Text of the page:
ISSN (Print) - 0012-9976 | ISSN (Online) - 2349-8846

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What Is Behind The Chinese "Incursion" At Daulet Beg Oldi?

Behind the nationalist hysteria which has been whipped up over the Chinese army setting up camp in territory claimed by India in Ladakh, lies a long history of self-delusion and aggressive posturing on the border. This article throws a contrary, and sobering, light on India’s latest border scrap.

That is a familiar question with an old answer: aggressive moves by the Indian army, precautionary reactions by the Chinese in case India intends to renew the “forward policy” attempt to drive them out of Indian-claimed territory.  This is exactly how the 1962 border war began, with a Chinese reaction to aggressive moves by the Indian army, which reaction in turn aroused in India a clamorous press and political demand for a belligerent response, leading a deluded Indian government in effect to declare war on China.
That is how it was with Dhola Post, set up by India several miles north of the McMahon Line at its western extremity in June 1962 in implementation of Nehru’s absurd “forward policy”, with which he planned to extrude the Chinese from Indian-claimed territory in a process of semi-violent harassment.  For over a year Beijing had been meeting that puny challenge passively, using its overwhelming advantages in mobility, numbers and armament merely to block the Indian army’s gallant attempts to carry out its besotted orders – Mao Zedung quipping that since the Indians rejected peaceful coexistence they would have “armed coexistence”. Accordingly an outnumbering Chinese force laid siege to Dhola Post.
The Nehru government had trapped itself years before when it began accusing China of committing “aggression” by the mere fact of being in occupation of territory India claimed.  Thus Nehru put himself under increasingly fierce political pressure to unleash the army to “repel the aggression”, and when the Chinese investment of Dhola Post was mis-represented as a transgression of the McMahon Line he gave way and ordered the army to attack the Chinese at Dhola Post and drive them back, publicly announcing that decision.  The operation he had sanctioned looked to driving Chinese troops, who greatly outnumbered and out-gunned the Indians, out of fortified positions on the towering Thagla Ridge, a militarily impossible task. Which attempt, never-the-less, the hapless troops of 7 Brigade launched on 9 October 1962, triggering  China’s pre-emptive “counter-attack in self-defence” launched eleven days later.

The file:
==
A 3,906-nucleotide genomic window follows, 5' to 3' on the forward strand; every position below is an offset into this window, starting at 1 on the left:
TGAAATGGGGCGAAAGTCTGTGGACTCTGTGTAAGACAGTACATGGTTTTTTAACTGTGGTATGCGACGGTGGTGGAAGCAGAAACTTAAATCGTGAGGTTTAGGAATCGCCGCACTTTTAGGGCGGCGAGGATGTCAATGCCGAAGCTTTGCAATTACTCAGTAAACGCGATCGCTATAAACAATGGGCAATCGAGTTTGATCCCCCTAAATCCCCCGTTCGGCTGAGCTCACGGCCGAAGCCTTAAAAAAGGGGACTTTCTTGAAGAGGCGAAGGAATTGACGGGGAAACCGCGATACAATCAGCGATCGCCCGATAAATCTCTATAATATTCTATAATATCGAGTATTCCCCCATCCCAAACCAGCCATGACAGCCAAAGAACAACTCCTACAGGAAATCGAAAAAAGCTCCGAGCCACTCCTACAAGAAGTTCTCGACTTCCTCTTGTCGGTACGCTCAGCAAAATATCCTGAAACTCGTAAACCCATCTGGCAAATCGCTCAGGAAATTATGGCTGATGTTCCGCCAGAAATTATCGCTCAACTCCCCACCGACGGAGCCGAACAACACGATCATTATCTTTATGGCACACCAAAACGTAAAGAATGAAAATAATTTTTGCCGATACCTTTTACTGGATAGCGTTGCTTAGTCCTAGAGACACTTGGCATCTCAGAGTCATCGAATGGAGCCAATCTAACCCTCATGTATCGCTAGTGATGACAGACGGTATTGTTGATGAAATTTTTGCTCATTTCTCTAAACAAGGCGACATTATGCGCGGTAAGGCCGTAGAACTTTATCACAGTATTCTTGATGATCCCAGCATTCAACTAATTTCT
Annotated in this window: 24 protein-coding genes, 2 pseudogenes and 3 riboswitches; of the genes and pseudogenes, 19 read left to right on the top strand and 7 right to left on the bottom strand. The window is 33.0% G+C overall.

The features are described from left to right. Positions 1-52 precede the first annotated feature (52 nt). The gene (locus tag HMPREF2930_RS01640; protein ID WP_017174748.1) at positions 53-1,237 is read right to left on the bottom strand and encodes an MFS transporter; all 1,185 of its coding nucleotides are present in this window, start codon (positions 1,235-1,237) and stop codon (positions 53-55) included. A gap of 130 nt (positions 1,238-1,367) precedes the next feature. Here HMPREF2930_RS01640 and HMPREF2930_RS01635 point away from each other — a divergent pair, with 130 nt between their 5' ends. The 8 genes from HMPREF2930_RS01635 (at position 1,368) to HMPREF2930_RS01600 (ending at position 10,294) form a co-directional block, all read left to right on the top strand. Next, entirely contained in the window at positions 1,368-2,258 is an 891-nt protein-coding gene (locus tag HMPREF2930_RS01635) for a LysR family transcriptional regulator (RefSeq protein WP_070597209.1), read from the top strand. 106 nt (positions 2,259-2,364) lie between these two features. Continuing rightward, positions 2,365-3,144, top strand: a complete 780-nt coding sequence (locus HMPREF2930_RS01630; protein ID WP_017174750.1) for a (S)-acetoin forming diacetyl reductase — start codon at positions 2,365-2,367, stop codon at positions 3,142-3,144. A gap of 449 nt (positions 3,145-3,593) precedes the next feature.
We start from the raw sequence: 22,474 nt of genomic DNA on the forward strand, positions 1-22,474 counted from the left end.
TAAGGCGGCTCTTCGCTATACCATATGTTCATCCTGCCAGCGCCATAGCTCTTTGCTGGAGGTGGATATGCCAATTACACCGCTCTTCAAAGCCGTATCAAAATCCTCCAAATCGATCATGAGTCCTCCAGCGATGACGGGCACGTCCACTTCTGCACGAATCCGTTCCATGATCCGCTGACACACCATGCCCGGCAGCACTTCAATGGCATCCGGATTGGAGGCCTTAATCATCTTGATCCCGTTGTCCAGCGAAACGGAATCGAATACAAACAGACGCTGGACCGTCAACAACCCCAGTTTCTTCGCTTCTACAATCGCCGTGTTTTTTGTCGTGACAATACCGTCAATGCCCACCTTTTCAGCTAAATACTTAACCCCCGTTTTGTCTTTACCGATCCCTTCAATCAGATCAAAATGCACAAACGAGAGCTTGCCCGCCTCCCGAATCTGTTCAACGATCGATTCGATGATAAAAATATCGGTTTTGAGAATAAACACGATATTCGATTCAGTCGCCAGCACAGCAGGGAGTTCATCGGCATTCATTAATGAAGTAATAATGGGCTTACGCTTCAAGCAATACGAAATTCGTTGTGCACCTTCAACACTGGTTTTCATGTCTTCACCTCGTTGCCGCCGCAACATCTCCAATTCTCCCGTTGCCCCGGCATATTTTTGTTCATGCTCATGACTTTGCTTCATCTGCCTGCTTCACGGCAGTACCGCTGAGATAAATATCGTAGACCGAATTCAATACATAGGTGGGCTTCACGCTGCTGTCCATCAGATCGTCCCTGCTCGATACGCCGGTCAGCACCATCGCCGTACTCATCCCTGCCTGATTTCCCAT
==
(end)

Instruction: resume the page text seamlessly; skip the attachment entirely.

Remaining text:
What, in that historical context, is going on in the Daulet Beg Oldi region? And could something like that escalation to war occur there?
So far as the Chinese are concerned that area is not in dispute.  They occupy all the territory within what they consider to be “the traditional and customary border line”, running through the Karakoram Pass, and up to a long-established – but not formally defined -- line of actual control (LAC).  Daulet Beg Oldi (once a caravanserai) is recognised as being in Indian territory: it was not attacked or occupied in 1962 though the Indian army evacuated it. But in the Indian perception the entire area including and beyond the Karakorams up to the distant Kuen Lun Mountain range, encompassing the desolate Aksai Chin plateau, is Indian territory under illicit Chinese occupation.  This was the main arena of the forward policy, and from mid-1961 to late October 1962 Indian troops were struggling to advance into it as far as dire logistical difficulties and the resolute Chinese impediment would allow.